The Rules of Bedroom Golf:
- Each player shall furnish his own equipment for play, normally one club and two balls.
- Play on course must be approved by the owner of the hole.
- Unlike outdoor golf, the object is to get the club in the hole and keep the balls out.
- For most effective play, the club should have a firm shaft. Course owners are permitted to check shaft stiffness before play begins.
- Course owners reserve the right to restrict club length to avoid damage to the hole.
- Object of the game is to take as many strokes as necessary until the owner is satisfied play is complete. Failure to do so may result in being denied permission to play again.
- It is considered bad form to begin playing the hole immediately upon arrival. Experienced players will normally take time to admire the entire course, paying special attention to well formed mounds and bunkers.
- Players are cautioned not to mention other courses they have played or are currently playing to the owner of the course being played. Upset owners have been known to damage a player’s equipment for this reason.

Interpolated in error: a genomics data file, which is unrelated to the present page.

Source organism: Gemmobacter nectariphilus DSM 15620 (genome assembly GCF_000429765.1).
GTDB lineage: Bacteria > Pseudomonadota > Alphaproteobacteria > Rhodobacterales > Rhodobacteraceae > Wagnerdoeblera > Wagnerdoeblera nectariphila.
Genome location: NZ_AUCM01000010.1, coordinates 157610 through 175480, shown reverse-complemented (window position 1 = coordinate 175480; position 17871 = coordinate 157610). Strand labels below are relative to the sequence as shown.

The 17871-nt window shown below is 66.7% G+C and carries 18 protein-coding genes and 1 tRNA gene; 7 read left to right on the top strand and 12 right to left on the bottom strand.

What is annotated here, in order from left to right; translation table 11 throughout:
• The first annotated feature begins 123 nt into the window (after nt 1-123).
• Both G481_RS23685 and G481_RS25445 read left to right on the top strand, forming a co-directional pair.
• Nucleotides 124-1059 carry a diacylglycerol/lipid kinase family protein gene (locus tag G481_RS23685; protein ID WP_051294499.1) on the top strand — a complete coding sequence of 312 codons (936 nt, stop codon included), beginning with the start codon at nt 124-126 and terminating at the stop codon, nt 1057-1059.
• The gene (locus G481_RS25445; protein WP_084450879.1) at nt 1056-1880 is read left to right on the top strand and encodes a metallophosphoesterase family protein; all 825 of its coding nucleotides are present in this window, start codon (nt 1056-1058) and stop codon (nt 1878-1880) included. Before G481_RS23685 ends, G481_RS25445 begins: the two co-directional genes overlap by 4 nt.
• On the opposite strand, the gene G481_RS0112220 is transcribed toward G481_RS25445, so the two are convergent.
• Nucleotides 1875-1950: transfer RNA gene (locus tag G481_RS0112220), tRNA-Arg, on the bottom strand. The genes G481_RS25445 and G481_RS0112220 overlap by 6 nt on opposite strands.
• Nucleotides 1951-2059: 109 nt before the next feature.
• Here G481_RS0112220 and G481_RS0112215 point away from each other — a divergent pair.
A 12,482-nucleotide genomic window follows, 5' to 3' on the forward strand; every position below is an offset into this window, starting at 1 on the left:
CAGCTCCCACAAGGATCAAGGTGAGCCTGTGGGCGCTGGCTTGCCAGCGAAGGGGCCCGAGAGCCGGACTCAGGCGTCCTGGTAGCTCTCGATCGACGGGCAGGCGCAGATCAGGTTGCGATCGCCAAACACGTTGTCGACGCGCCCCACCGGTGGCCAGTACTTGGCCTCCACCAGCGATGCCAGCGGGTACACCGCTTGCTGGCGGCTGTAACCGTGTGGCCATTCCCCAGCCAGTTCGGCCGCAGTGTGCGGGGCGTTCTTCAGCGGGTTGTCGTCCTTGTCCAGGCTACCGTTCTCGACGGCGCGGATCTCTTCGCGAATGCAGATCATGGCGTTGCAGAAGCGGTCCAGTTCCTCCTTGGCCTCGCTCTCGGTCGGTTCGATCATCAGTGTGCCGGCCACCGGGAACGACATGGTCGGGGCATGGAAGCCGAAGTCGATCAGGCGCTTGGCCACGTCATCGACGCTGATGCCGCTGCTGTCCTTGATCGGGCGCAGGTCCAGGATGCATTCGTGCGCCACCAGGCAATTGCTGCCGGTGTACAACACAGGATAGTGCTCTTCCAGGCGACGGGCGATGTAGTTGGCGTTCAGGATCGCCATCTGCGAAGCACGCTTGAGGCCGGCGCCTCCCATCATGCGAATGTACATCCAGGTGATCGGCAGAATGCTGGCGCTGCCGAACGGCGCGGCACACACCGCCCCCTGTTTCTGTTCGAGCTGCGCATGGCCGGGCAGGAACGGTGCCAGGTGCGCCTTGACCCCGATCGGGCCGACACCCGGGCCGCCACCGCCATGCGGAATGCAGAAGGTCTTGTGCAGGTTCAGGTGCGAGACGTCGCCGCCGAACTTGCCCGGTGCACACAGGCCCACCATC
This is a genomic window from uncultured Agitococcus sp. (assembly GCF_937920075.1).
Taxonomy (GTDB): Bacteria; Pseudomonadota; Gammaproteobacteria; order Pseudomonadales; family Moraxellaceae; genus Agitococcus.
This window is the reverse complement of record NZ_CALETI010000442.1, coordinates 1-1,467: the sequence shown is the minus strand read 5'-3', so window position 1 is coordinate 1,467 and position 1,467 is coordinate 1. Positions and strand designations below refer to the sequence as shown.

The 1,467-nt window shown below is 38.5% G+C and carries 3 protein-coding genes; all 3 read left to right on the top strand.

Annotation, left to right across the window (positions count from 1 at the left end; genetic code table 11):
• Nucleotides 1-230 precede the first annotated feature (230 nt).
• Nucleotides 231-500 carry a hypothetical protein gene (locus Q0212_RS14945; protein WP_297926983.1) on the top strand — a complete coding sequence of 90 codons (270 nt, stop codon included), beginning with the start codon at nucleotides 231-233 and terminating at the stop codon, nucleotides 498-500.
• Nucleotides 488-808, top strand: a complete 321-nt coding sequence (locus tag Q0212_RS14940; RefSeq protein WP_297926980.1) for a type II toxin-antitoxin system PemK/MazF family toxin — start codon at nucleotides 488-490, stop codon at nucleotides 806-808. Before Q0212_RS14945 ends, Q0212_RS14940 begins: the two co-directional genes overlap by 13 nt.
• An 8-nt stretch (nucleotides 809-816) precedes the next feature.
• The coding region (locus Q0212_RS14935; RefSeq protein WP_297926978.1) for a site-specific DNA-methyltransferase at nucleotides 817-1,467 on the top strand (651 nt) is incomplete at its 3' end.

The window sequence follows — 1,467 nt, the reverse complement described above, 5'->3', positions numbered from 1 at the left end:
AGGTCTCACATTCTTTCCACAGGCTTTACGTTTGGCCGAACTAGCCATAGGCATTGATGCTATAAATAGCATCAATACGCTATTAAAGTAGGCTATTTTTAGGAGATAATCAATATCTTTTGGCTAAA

- Players are encouraged to have proper rain gear, just in case.
- Players should not assume that the course is in shape to play at all times. Players may be embarrassed if they find the course temporarily under repair. Players are advised to be extremely tactful in this situation. More advanced players will find alternate means of play when this is the case.
- Players should assume their match has been properly scheduled particularly when playing a new course for the 1st time. Previous players have been known to become irate if they discover someone else is playing what they considered a private course.
- The owner of the course is responsible for the pruning of any bushes, which may reduce the visibility of the hole.
- Players are strongly advised to get the owners permission before attempting to play the backside.
- Slow play is encouraged, however, players should be prepared to proceed at a quicker pace at the owners request.